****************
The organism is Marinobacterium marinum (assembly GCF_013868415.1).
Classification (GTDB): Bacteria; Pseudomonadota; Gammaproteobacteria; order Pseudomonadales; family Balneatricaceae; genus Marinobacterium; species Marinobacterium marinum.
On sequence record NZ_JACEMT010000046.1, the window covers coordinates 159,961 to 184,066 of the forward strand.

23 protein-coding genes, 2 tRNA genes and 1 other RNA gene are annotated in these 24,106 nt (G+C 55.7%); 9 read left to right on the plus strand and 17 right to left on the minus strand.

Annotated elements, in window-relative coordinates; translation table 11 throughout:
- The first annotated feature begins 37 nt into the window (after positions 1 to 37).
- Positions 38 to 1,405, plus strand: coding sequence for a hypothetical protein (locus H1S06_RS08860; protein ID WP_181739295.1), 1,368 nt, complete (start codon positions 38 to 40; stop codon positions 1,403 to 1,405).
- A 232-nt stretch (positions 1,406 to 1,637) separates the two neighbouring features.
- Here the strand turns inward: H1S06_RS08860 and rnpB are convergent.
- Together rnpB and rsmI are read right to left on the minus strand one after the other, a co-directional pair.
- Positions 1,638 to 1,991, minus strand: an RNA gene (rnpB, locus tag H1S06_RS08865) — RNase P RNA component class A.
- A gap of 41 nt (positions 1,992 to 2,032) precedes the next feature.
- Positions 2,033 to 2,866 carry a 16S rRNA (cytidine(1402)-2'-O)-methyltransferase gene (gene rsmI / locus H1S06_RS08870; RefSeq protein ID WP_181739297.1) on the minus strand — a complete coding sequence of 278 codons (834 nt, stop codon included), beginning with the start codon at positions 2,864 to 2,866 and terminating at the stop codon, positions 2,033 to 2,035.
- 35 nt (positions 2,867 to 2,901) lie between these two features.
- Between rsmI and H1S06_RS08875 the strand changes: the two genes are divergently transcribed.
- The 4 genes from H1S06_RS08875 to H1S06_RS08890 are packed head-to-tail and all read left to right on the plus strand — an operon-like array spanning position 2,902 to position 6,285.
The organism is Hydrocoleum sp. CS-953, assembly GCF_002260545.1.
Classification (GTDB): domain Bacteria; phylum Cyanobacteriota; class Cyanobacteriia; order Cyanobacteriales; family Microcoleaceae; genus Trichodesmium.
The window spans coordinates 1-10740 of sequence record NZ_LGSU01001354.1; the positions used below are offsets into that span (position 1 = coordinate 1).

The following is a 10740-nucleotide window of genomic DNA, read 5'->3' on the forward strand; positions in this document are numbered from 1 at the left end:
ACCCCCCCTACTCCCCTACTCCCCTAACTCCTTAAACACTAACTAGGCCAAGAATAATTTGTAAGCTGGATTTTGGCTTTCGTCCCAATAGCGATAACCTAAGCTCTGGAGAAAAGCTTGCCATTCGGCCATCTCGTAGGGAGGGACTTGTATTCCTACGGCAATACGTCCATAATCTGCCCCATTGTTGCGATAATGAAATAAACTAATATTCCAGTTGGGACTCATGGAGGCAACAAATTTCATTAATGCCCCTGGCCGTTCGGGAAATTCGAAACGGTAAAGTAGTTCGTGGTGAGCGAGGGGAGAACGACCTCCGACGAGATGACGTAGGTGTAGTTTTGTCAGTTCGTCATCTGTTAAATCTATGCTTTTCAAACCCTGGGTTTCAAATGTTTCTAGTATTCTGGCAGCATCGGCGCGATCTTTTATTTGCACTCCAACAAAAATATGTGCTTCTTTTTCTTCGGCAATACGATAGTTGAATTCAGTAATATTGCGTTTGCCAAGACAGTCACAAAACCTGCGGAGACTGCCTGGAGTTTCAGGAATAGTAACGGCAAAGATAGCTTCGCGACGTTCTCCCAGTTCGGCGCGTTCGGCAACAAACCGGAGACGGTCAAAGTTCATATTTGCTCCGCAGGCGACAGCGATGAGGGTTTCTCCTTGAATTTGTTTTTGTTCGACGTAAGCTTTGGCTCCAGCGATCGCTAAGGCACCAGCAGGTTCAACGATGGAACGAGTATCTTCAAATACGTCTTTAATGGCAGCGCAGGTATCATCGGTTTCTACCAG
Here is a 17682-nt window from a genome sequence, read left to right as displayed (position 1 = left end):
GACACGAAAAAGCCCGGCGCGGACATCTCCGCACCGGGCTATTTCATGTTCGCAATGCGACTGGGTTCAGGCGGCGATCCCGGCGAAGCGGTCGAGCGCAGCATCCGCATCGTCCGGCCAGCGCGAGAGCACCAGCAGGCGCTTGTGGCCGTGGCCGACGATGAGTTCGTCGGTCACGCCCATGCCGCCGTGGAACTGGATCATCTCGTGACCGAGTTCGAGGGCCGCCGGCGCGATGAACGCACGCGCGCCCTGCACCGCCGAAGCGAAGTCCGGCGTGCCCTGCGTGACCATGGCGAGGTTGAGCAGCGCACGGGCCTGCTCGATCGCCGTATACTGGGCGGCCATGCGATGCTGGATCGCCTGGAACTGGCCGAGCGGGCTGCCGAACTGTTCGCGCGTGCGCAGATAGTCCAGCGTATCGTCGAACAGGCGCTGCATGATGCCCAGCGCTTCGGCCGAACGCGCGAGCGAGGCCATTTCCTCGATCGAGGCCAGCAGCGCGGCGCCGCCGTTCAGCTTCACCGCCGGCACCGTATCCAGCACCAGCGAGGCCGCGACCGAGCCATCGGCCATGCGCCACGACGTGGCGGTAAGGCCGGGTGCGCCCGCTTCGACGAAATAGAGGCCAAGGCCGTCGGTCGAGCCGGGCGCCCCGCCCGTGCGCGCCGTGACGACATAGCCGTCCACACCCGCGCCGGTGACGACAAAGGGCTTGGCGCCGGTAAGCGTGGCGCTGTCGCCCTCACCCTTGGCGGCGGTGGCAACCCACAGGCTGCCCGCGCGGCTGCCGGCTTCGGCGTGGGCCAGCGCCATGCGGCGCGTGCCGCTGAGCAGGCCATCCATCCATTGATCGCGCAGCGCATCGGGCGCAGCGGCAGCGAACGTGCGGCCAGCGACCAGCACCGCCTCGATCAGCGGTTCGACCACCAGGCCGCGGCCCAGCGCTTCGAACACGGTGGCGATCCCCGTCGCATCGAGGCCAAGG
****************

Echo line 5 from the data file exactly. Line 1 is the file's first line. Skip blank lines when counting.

Annotated elements, in window-relative coordinates; translation table 11 throughout: